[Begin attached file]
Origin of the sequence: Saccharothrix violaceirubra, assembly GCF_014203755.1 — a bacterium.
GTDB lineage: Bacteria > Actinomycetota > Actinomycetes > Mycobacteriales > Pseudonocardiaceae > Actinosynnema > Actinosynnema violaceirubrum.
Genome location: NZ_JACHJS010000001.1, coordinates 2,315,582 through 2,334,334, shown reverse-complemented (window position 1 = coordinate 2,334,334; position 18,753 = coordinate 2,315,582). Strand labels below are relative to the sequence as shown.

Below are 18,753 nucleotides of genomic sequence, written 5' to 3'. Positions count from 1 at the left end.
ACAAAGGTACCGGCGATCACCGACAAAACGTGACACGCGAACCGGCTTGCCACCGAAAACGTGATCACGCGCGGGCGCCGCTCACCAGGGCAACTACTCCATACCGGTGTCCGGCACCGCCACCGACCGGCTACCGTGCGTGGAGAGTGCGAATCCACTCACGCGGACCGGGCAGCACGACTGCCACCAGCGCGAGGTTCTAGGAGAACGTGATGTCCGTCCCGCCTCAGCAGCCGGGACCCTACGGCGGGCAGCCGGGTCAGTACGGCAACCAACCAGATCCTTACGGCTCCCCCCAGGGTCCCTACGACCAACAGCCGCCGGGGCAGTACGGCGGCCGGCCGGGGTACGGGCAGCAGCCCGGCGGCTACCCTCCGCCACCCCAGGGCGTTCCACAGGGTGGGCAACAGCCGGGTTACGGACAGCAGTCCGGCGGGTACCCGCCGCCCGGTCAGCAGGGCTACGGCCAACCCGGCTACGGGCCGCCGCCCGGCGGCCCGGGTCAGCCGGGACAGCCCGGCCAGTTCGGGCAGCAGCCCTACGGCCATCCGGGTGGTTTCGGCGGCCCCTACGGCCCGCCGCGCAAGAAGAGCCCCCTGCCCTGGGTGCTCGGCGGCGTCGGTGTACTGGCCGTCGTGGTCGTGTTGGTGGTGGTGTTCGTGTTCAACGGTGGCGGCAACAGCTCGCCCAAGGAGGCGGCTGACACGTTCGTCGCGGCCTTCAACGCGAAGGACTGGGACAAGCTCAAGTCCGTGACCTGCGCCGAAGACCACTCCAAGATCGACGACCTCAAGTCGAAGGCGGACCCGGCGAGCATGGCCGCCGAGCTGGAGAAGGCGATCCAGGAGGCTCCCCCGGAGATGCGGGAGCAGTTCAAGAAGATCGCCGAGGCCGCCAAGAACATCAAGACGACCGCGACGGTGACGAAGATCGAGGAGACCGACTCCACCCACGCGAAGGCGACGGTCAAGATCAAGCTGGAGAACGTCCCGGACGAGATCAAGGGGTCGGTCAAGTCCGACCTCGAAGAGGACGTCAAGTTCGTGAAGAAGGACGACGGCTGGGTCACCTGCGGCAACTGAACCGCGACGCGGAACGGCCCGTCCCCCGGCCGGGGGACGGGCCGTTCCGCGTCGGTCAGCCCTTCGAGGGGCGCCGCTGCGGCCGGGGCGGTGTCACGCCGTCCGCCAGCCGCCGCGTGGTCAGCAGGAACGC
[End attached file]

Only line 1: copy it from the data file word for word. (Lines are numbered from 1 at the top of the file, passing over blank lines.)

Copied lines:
Origin of the sequence: Saccharothrix violaceirubra, assembly GCF_014203755.1 — a bacterium.